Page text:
I wrote a blog post about all the quirky things mothers do and was going to schedule it’s posting for Mother’s Day, and then I got on Facebook. I observed something that deeply saddened my heart, and I’ve been praying about it all week.
Today, I’m writing to the Church. I say that, in advance, because change can only happen because of the Spirit’s work. Ladies, we have some serious issues with each other, even within the Body of Christ, and these issues aren’t anything new. Look backward with me for just a sec, and then I’ll explain myself.
In the first book of the Bible (Gen. 30) we read about all the drama between Leah and Rachel revolving around child-bearing. Leah could conceive, yet remained unloved by Jacob, so she was jealous of Rachel. And Rachel was loved by Jacob, but remained barren. When Rachel finally conceived, she said, “God has taken away my reproach!” which begs us to ask why she felt reproach when she was without child. We know that in those times, fertility equaled blessing, but Rachel’s inner desire for a baby could have possibly added more pain to the sense of reproach. However, I really wonder how much Leah’s ability to conceive several times, even having the boldness to say, “God has endowed me with a good endowment,” and naming her 6th son Zebulun, meaning, “honor,” played into Rachel’s reproach, as well.
Ladies, we are no different than Rachel and Leah. Jealousy, pain, and pride often dictate how we respond to other women in and out of the Body of Christ. I have seen mothers belittle anyone outside of the “mom club” as they overly emphasize the blessings and hardships of motherhood. I have listened to envious comments over the time (or money) that they have to invest in other things besides family (career, the community, etc.). I say this next statement with sensitivity to and an exclusion of those who are genuinely grieving the loss of a baby or infertility (so cover your ears if you fall into that category). And I hate to say, women without children have the potential to be no different than mothers. Envy can seep into hearts in the same way that Sarai held Hagar in contempt after Hagar’s pregnancy, and pride can give way to hateful comments that belittle a mother’s role or a specific mother’s imperfections in parenting. I was the victim of such comments, myself, when I was newly married and unexpectedly pregnant, and the comments came primarily from Christian women.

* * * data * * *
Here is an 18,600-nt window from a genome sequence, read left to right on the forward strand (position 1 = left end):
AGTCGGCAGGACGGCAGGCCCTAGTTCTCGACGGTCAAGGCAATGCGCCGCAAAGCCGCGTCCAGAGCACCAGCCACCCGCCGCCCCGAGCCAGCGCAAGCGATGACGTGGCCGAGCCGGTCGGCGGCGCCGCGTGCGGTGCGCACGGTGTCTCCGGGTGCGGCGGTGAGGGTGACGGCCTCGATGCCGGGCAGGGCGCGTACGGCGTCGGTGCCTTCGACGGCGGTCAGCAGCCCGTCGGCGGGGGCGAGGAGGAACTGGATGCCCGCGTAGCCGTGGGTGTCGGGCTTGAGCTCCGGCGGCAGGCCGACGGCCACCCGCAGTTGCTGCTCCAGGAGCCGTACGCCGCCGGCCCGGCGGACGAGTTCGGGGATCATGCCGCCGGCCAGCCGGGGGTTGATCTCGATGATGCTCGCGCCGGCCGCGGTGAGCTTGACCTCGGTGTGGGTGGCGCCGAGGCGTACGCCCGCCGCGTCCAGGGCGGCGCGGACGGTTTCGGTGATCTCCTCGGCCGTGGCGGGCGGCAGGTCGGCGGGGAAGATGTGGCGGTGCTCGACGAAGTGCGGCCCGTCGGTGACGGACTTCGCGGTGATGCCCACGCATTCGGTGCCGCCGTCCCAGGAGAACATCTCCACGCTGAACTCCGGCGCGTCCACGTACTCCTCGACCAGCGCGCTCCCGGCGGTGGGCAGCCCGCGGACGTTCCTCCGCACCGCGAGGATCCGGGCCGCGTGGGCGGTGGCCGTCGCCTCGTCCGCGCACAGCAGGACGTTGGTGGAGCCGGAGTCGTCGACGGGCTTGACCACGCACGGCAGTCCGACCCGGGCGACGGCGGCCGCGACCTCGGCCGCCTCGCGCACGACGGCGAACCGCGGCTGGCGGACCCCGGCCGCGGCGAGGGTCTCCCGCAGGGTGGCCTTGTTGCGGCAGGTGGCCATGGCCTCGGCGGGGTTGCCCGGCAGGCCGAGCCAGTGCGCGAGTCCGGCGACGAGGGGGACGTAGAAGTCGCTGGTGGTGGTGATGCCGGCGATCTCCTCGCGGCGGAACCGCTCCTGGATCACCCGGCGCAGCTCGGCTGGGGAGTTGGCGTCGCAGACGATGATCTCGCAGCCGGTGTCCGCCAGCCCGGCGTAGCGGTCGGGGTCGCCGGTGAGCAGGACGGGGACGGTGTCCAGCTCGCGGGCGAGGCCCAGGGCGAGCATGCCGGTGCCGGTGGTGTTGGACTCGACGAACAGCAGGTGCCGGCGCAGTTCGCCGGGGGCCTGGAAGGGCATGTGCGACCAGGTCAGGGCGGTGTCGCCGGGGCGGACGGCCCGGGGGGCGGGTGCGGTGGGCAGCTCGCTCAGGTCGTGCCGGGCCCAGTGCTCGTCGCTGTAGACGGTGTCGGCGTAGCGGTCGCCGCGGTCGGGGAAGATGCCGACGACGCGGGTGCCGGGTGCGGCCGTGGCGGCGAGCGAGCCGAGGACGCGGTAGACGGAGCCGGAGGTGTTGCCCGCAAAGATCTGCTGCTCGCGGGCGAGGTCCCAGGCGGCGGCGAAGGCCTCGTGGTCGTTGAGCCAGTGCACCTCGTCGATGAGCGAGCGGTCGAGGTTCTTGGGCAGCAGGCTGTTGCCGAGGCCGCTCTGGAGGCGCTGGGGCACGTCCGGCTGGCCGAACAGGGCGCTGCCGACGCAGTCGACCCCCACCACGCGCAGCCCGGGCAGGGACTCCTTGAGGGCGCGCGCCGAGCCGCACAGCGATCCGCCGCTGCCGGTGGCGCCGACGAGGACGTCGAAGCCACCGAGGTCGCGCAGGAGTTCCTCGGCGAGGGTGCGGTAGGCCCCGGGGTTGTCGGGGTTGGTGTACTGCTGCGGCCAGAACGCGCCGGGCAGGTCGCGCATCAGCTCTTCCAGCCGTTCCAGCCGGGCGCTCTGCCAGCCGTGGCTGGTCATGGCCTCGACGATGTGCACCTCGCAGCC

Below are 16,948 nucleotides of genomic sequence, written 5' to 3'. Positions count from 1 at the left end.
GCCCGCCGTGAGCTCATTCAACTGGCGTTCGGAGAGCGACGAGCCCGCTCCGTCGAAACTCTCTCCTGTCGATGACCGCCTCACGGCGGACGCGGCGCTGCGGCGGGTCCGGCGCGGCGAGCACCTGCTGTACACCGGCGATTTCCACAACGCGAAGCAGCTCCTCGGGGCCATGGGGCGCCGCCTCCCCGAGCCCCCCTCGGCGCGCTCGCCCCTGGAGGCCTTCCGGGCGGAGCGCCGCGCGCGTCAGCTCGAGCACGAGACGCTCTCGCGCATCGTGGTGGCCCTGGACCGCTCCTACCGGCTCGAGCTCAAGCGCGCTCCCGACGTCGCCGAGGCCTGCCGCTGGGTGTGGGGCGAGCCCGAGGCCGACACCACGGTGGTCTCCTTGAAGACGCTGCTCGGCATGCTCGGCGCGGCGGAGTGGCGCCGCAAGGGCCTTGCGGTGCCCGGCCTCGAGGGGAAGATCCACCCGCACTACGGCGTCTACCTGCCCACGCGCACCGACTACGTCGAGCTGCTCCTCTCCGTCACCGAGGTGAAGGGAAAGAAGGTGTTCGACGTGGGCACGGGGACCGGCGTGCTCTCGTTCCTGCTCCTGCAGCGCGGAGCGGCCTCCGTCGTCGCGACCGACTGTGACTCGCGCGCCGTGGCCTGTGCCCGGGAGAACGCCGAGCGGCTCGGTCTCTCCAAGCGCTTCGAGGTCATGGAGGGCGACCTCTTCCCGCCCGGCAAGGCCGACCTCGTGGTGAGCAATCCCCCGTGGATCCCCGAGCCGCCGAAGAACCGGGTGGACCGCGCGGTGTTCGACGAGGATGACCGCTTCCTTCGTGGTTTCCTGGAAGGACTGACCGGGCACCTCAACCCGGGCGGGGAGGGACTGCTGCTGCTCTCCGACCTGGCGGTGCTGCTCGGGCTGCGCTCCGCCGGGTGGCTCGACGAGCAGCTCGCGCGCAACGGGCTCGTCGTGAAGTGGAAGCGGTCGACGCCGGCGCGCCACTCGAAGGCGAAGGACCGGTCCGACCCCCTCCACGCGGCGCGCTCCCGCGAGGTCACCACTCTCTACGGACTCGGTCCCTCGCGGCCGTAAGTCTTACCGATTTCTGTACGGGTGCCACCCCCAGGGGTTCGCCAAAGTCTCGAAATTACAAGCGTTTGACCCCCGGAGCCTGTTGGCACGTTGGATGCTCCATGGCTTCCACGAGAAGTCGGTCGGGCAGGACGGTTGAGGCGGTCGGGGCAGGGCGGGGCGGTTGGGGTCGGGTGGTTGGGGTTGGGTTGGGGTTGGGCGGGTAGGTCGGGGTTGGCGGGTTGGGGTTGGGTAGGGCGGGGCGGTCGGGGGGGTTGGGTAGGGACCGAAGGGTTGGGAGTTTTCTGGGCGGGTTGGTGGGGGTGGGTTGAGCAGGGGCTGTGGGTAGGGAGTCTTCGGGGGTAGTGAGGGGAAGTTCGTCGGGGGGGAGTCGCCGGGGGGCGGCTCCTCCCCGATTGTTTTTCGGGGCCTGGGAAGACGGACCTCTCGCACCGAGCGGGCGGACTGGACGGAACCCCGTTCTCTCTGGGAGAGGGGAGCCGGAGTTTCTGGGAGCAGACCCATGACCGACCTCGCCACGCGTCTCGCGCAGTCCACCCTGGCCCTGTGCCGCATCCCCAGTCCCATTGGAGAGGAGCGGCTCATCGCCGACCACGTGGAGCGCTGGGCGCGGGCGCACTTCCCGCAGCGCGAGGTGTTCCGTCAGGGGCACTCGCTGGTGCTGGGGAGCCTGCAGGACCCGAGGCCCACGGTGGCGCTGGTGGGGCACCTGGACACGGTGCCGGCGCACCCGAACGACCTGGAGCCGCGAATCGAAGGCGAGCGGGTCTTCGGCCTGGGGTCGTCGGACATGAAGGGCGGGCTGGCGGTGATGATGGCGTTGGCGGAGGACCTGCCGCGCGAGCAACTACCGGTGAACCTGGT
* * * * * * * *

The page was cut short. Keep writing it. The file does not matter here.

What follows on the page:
A competitive breed we are, which shows each of us, at both ends of the spectrum, need Jesus.
I don’t think the problem lies in a woman’s desire for children. God created human bodies with the ability to procreate, and He created mothers with the unique general tendency toward nurturing relationships, so we know the desire for children is good. I also don’t think the problem lies in mothers counting their children as blessings. When the Spirit resides in a mother, He gives her a heart of gratefulness and a response of praise. But when desire becomes envy, and praise becomes pride (as if we have anything to do with the timing of the natural opening and closing of the womb), we compete, and Jesus is not glorified in that.
Here’s a bigger problem. Somehow, we took the truth that “children are a blessing,” and transformed the role of mother to those “little blessings” into the highest calling we can attain. As you know, I am a mom of 3, but may I alarm you by saying something? Though I am beyond grateful for my children, motherhood is not my highest calling. My highest calling is to be “conformed to the image of Christ,” to BECOME LIKE HIM (Romans 8:29), and God is not limited to using children to conform and transform women.